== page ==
The Office of the JAG

The Office of the Judge Advocate General (JAG) is an element of the Canadian Armed Forces (CAF) that provides support to the JAG in the performance of his duties. The Office is embodied in the regular force of the CAF, and the JAG is designated as an officer having the power and jurisdiction of an officer commanding a command.

The duties of the legal officers posted to a position within the Office of the JAG are determined by or under the authority of the JAG and with respect to the performance of their duties, those legal officers are not subject to the command of any officer who is not a legal officer.

The Office of the JAG comprises regular force and reserve force legal officers. The regular force legal officers are employed throughout the CAF, in Canada and abroad as follows:

  • National Defence Headquarters in Ottawa;
  • Assistant Judge Advocate General (AJAG) offices, six in Canada, one in the United States and one in Germany;
  • Deputy Judge Advocate (DJA) offices across Canada;
  • Regional Military Prosecutor (RMP) offices across Canada;
  • with CAF contingents deployed overseas; and
  • in training with CAF formations and units participating in major national and international exercises.

In addition, legal officers are also employed in the Office of the Legal Advisor to the Department of National Defence and the Canadian Forces (DND/CF LA) and the CAF Military Law Centre.

For additional information on the structure of the Office of the JAG, please refer to the JAG Annual Report.

Military Law

The Judge Advocate General performs two unique statutory roles set out in the National Defence Act (NDA). The Judge Advocate General is the commissioned officer, appointed by the Governor in Council, to superintend the administration of military justice in the Canadian Armed Forces [s. 9.2(1)].

In respect of that superintendence function the late Chief Justice Lamer commented that the intention of the legislative provision “was to recognize and continue the exercise of responsibilities similar to those of the Attorney General as historically performed by the JAG under English common law”.1

The Judge Advocate General also performs a separate function as a legal advisor to the Governor General, the Minister, the Department and the Canadian Armed Forces in matters relating to military law [s. 9.1]. Canadian military law includes the law relating to the constitutionally separate system of military justice as well as the governance, administration and activities of the Canadian Armed Forces.

Military law governs the armed forces in peace and during armed conflict, at home and abroad. The breadth of the scope of military law is reflected in the fact that the Judge Advocate General is a legal advisor to both the Department and the Canadian Armed Forces.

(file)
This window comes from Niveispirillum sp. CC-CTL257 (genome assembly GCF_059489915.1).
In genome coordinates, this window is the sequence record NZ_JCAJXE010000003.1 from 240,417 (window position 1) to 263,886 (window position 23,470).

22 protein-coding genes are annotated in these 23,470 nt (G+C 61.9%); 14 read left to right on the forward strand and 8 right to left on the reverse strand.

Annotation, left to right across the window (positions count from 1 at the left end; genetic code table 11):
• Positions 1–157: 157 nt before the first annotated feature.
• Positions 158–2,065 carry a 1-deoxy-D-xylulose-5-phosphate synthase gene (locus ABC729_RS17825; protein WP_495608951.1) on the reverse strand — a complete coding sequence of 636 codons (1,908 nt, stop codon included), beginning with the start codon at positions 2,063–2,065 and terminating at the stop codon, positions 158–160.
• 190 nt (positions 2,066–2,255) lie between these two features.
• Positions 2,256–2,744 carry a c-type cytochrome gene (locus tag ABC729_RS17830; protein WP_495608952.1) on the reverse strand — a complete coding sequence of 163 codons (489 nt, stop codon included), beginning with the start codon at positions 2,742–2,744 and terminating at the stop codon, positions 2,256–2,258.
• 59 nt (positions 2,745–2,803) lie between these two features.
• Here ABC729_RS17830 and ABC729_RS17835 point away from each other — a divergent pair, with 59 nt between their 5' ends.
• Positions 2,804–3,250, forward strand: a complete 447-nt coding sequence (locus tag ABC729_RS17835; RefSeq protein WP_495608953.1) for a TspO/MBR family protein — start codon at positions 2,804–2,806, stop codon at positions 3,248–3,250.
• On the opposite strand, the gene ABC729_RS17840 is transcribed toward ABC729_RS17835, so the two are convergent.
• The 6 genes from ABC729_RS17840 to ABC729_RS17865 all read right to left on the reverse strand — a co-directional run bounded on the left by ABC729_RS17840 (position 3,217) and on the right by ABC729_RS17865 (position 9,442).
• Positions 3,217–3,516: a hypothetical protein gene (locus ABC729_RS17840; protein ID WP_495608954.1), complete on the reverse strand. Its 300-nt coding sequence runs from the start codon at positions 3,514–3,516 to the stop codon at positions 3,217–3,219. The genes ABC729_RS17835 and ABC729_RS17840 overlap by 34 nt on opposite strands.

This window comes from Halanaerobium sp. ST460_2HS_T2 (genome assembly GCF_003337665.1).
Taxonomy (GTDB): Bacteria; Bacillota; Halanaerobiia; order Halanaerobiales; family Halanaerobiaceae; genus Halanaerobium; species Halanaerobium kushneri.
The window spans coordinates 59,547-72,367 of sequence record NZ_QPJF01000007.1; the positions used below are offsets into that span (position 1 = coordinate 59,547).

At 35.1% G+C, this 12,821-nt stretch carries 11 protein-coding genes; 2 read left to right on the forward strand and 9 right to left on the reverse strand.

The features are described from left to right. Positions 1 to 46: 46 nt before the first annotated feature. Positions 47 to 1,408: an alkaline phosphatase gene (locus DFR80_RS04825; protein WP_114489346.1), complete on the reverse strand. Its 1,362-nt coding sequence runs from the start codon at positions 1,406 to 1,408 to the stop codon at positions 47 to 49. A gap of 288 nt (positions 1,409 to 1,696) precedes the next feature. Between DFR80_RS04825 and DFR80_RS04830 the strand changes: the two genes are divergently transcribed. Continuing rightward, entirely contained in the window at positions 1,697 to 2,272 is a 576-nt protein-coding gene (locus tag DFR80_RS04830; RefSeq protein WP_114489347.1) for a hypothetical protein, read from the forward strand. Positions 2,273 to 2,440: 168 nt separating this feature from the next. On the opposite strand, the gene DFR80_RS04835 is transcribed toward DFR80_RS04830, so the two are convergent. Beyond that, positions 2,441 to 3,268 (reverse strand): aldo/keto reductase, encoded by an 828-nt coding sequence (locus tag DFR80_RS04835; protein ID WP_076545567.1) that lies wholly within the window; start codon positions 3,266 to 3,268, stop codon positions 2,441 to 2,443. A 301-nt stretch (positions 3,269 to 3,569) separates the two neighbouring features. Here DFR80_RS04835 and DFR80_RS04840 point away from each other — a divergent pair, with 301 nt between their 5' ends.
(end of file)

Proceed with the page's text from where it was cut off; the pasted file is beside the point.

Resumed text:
Here s. 9.1 of the National Defence Act reflects the role of the Judge Advocate General in providing advice in respect of matters relating to both international operations and the domestic deployment of the Canadian Armed Forces on operations such as sovereignty patrols and in assistance to civilian law enforcement.

“Military law” means:  “... all international and domestic law relating to the Canadian Forces, including its governance, administration and activities”.2

The areas of military law advice for which the Judge Advocate General is directly responsible include, but are not limited to, international and operational law, criminal law and military justice policy, military training and education, grievances, boards of inquiry and summary investigations, elections law, compensation and benefits, military personnel law and the organization, command and control of the Canadian Armed Forces.

Operational law, which has emerged over the past 30 years as a fundamental area of military law advice, is defined as the body of domestic and international law that applies to the conduct of all phases of a CAF operation at all levels of command.3

It includes, but is not limited to, the law relating to intelligence, information operations, computer network operations, international human rights law, international humanitarian law and weapons reviews.

The Office of the Judge Advocate General provides all legal services at the operational Commands (Canadian Joint Operations Command (CJOC), Canadian Special Operations Forces Command (CANSOFCOM)); at North American Aerospace Defence Command (NORAD); in field offices across Canada and in Germany; and on deployed operations.

Divisions and Directorates of the Office of the Judge Advocate General

The Office of the JAG is composed of the Directorate of Military Prosecutions, the Directorate of Defence Counsel Services, and the following five Divisions: Military Justice, Administrative Law, Operational Law, Regional Services, and Chief of Staff.

Deputy Judge Advocate General/Operations (DJAG/Ops)

The Operational Law Division provides legal support to the CAF and DND in matters related to operational law. Operational law is the body of domestic and international law that applies to the conduct of all phases of CAF international or domestic operations at each level of command.

Strategic Joint Staff Legal Advisor (SJS/LA)

  • Operational law legal advice (e.g. international humanitarian law, international human rights law, law of the sea, international air and space law, domestic law and crown prerogative), with respect to the deployment of the Canadian Armed Forces on both domestic and international operations including: